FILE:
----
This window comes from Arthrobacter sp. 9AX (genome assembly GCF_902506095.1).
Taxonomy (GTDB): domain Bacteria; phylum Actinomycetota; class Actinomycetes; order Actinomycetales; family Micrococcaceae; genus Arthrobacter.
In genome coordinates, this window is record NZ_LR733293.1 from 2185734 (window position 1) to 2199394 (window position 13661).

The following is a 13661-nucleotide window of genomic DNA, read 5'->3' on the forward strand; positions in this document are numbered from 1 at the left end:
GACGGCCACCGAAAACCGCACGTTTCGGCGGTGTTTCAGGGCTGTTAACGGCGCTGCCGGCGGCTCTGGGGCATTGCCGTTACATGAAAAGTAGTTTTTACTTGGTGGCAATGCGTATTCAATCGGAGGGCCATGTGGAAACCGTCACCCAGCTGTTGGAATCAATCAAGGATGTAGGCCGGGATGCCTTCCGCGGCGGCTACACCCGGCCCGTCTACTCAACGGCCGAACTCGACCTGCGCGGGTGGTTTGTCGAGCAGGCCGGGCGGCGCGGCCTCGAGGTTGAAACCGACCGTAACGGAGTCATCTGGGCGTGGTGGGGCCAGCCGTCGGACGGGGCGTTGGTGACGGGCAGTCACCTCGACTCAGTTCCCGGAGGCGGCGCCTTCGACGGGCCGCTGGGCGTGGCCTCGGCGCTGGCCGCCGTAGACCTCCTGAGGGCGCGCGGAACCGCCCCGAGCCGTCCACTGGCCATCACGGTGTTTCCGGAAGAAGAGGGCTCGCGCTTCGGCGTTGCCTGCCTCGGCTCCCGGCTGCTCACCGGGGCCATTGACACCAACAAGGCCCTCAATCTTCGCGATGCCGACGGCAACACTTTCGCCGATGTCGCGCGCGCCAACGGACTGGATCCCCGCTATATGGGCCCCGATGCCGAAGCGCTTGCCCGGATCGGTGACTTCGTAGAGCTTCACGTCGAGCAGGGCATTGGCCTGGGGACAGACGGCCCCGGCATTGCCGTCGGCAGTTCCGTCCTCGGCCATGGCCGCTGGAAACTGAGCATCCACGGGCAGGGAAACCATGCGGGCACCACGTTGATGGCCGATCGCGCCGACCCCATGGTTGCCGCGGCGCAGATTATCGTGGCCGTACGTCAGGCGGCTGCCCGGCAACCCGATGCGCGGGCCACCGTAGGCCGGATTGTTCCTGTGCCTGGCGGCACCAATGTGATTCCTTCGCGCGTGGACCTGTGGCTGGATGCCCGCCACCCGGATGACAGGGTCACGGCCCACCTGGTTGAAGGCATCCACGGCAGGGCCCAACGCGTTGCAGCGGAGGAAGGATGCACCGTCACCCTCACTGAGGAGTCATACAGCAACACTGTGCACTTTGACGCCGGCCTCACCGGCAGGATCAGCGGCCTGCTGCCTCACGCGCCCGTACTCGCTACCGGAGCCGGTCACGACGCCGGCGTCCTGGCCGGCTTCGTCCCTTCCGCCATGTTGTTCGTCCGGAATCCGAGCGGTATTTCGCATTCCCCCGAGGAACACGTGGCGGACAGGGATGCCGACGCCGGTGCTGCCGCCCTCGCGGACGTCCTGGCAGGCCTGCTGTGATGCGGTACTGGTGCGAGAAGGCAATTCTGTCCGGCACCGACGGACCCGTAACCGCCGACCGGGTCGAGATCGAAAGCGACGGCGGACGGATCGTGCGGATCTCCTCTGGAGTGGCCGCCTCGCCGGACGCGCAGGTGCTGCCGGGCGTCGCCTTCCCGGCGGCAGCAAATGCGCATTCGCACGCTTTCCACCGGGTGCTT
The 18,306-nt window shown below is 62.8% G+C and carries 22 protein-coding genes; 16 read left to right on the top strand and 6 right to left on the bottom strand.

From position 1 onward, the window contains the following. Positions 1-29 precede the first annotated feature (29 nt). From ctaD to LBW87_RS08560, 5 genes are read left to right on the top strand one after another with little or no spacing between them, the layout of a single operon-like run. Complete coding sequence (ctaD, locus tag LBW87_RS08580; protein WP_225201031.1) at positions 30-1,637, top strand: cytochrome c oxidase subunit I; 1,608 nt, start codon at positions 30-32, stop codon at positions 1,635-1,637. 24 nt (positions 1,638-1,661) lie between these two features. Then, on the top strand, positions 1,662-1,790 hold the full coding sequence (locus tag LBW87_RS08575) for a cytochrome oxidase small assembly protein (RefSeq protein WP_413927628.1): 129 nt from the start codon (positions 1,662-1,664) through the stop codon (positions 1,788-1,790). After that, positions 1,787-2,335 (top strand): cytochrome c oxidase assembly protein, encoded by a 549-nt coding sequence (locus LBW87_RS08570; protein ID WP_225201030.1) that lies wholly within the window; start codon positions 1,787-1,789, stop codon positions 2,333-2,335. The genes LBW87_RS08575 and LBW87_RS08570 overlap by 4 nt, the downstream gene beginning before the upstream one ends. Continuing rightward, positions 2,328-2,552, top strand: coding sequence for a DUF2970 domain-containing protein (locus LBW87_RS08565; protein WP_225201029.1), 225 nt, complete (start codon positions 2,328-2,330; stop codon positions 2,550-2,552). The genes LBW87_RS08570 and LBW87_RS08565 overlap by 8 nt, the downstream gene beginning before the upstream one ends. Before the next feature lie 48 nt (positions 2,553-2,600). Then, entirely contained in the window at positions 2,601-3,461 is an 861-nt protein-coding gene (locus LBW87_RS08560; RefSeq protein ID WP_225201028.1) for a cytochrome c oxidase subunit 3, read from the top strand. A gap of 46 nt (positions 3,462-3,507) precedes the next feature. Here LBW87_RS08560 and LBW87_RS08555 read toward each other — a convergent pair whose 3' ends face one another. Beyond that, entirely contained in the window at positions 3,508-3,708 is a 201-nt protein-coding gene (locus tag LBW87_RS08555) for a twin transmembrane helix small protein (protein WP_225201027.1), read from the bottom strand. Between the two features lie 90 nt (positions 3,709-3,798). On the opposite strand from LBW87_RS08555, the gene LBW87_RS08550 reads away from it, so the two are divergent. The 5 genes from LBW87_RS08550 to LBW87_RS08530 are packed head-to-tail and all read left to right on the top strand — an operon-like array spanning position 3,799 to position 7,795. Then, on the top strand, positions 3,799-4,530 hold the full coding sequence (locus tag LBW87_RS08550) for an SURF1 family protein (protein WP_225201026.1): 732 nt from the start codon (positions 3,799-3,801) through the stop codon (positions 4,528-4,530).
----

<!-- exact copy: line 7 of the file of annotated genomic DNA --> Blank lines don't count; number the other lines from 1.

From position 1 onward, the window contains the following. Positions 1-29 precede the first annotated feature (29 nt). From ctaD to LBW87_RS08560, 5 genes are read left to right on the top strand one after another with little or no spacing between them, the layout of a single operon-like run. Complete coding sequence (ctaD, locus tag LBW87_RS08580; protein WP_225201031.1) at positions 30-1,637, top strand: cytochrome c oxidase subunit I; 1,608 nt, start codon at positions 30-32, stop codon at positions 1,635-1,637. 24 nt (positions 1,638-1,661) lie between these two features. Then, on the top strand, positions 1,662-1,790 hold the full coding sequence (locus tag LBW87_RS08575) for a cytochrome oxidase small assembly protein (RefSeq protein WP_413927628.1): 129 nt from the start codon (positions 1,662-1,664) through the stop codon (positions 1,788-1,790). After that, positions 1,787-2,335 (top strand): cytochrome c oxidase assembly protein, encoded by a 549-nt coding sequence (locus LBW87_RS08570; protein ID WP_225201030.1) that lies wholly within the window; start codon positions 1,787-1,789, stop codon positions 2,333-2,335. The genes LBW87_RS08575 and LBW87_RS08570 overlap by 4 nt, the downstream gene beginning before the upstream one ends. Continuing rightward, positions 2,328-2,552, top strand: coding sequence for a DUF2970 domain-containing protein (locus LBW87_RS08565; protein WP_225201029.1), 225 nt, complete (start codon positions 2,328-2,330; stop codon positions 2,550-2,552). The genes LBW87_RS08570 and LBW87_RS08565 overlap by 8 nt, the downstream gene beginning before the upstream one ends. Before the next feature lie 48 nt (positions 2,553-2,600). Then, entirely contained in the window at positions 2,601-3,461 is an 861-nt protein-coding gene (locus LBW87_RS08560; RefSeq protein ID WP_225201028.1) for a cytochrome c oxidase subunit 3, read from the top strand. A gap of 46 nt (positions 3,462-3,507) precedes the next feature. Here LBW87_RS08560 and LBW87_RS08555 read toward each other — a convergent pair whose 3' ends face one another. Beyond that, entirely contained in the window at positions 3,508-3,708 is a 201-nt protein-coding gene (locus tag LBW87_RS08555) for a twin transmembrane helix small protein (protein WP_225201027.1), read from the bottom strand. Between the two features lie 90 nt (positions 3,709-3,798). On the opposite strand from LBW87_RS08555, the gene LBW87_RS08550 reads away from it, so the two are divergent. The 5 genes from LBW87_RS08550 to LBW87_RS08530 are packed head-to-tail and all read left to right on the top strand — an operon-like array spanning position 3,799 to position 7,795. Then, on the top strand, positions 3,799-4,530 hold the full coding sequence (locus tag LBW87_RS08550) for an SURF1 family protein (protein WP_225201026.1): 732 nt from the start codon (positions 3,799-3,801) through the stop codon (positions 4,528-4,530).